CVS is a wonderful corner store with a great pharmacy and lots of items you might need without having to go to stores that are further away. Their pharmacists are top of the line and their regular employees are always helpful. CVS has created a survey you can take to provide them with any feedback deemed worthwhile by going to www.SurveyCVS.com
Like most pharmacies across the nation, CVS has changed. No longer can only prescription drugs and a few beauty products be found on it’s shelves. Groceries, discount books, DVDs, toys, and other supplies line the shelves as CSV has built larger and larger stores to hold the wide range of products. In large part, the move to more and bigger locations has been to stay in competition with the leader in the industry Walgreens.
Once a subsidiary of Melville Corporation called Consumer Value Stores the chain, shorten the name and logo to CSV in 1996. Three scandalous incidents holding CVS from moving forward faster in the market begin in 2000 when former CVS executives John R. Kramer and Carlos Ortiz were charged with bribery, fraud, conspiracy, and mail fraud. The charges stemmed from the pair having paid State Sen. John A. Celona a democrat from Rhode Island to act as a consultant to the company, when in fact he had no real role within the business.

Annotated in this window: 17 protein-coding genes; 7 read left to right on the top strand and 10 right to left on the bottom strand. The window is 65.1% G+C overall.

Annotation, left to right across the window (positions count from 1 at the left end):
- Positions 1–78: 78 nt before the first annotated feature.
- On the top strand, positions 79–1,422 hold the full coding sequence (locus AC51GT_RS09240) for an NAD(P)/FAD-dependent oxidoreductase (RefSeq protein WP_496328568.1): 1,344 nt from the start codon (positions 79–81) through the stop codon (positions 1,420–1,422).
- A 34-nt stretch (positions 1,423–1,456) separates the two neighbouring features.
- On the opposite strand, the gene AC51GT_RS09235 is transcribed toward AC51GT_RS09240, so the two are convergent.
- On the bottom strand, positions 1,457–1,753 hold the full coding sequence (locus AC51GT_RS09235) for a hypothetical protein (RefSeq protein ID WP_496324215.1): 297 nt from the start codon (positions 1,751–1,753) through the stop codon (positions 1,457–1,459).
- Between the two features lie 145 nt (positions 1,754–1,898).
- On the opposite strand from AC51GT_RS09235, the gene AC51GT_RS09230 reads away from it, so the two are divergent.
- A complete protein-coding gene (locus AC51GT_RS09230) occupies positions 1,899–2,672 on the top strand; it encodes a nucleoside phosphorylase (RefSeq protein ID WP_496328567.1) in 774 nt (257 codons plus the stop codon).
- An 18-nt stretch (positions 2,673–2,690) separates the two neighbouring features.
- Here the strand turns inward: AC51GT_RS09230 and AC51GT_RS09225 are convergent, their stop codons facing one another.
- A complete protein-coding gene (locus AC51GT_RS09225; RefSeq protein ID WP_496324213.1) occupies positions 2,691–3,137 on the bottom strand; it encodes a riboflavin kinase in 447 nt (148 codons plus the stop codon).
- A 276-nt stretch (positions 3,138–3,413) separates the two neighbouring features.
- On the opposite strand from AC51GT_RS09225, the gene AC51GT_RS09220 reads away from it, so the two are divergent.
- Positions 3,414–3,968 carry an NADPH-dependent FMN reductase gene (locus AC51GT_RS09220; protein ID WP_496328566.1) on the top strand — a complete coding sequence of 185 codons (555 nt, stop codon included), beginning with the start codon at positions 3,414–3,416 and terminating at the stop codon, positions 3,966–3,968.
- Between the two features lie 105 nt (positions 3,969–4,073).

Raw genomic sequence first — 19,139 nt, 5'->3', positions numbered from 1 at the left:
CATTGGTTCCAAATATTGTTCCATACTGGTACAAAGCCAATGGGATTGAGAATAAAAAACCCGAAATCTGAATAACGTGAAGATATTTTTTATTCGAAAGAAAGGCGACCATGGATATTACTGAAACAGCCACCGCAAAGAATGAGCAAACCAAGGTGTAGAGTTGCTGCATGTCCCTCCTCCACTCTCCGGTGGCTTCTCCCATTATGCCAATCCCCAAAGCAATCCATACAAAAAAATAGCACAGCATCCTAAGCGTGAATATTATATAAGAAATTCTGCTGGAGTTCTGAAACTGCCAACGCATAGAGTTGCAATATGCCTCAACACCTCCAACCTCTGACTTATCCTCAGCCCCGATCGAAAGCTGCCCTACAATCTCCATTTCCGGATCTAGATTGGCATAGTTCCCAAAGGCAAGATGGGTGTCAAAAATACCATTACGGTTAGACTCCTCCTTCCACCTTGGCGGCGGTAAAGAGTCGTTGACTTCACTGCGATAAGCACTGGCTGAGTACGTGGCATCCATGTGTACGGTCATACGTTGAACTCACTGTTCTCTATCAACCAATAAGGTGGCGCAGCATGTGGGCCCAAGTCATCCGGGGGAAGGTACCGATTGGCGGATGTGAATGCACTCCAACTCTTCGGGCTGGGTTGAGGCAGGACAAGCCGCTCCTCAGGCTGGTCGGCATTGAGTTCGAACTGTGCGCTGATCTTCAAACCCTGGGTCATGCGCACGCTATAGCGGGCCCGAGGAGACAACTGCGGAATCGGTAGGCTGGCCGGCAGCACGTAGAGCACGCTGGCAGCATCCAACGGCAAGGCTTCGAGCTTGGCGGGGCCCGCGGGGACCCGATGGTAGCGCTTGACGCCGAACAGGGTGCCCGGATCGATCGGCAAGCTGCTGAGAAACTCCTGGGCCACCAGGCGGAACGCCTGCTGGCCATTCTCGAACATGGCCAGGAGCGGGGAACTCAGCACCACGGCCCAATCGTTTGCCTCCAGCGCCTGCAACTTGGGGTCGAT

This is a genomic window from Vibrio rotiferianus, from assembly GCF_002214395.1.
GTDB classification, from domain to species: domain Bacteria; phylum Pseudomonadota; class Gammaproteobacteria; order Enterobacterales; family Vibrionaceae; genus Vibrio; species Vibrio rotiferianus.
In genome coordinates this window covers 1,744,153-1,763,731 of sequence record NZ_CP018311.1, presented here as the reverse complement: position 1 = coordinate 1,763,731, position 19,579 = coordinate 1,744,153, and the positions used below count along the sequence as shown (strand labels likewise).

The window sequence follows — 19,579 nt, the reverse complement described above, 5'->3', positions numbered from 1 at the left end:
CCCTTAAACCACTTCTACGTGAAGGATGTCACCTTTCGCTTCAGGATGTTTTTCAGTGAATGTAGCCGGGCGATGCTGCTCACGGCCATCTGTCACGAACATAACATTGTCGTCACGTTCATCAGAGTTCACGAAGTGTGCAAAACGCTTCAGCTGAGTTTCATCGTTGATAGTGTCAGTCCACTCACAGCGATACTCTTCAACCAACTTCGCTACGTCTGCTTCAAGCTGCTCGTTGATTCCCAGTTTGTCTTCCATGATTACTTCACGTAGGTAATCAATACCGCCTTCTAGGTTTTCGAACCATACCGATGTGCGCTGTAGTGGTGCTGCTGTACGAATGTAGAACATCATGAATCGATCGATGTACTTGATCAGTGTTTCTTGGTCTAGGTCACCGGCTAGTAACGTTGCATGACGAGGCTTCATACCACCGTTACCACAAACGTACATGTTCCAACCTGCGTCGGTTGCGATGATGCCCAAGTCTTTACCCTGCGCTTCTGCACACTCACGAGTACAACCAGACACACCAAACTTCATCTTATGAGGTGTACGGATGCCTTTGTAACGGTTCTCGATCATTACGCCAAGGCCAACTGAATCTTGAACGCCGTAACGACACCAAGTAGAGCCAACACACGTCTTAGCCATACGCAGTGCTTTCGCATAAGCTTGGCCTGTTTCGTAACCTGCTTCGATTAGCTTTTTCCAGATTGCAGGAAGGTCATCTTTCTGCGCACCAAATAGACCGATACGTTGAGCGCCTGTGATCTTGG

In 2005, an investigation of the chain revealed errors and quality problems in medication prescriptions going back to 2002 in Massachusetts and the Boston area. Several major news shows, documented their own investigations of CSV. In response to this criticism, the chain designed a more comprehensive quality assurance program at a cost of millions of dollars.
The most recent trouble came in 2010 leaving CVS with 77.6 million dollars in fines and returned profits after losing a lawsuit in which it was claimed stores did not control the sale of ingredients that could be used in the making of methamphetamine. CVS was forced to forfeit 2.6 million in profits. The ingredient in question was pseudoephedrine which until recently could be found in easily shoplifted over the counter sinus and nasal decongestants. While a prescription is not needed for these products, they cannot by law be stored where customers have access to them without the help of a pharmacist.
After these and several other incidents and lawsuits CVS recently announced a new transition strategy. Larry J. Merlo took over as CEO from Thomas M. Ryan in 2011.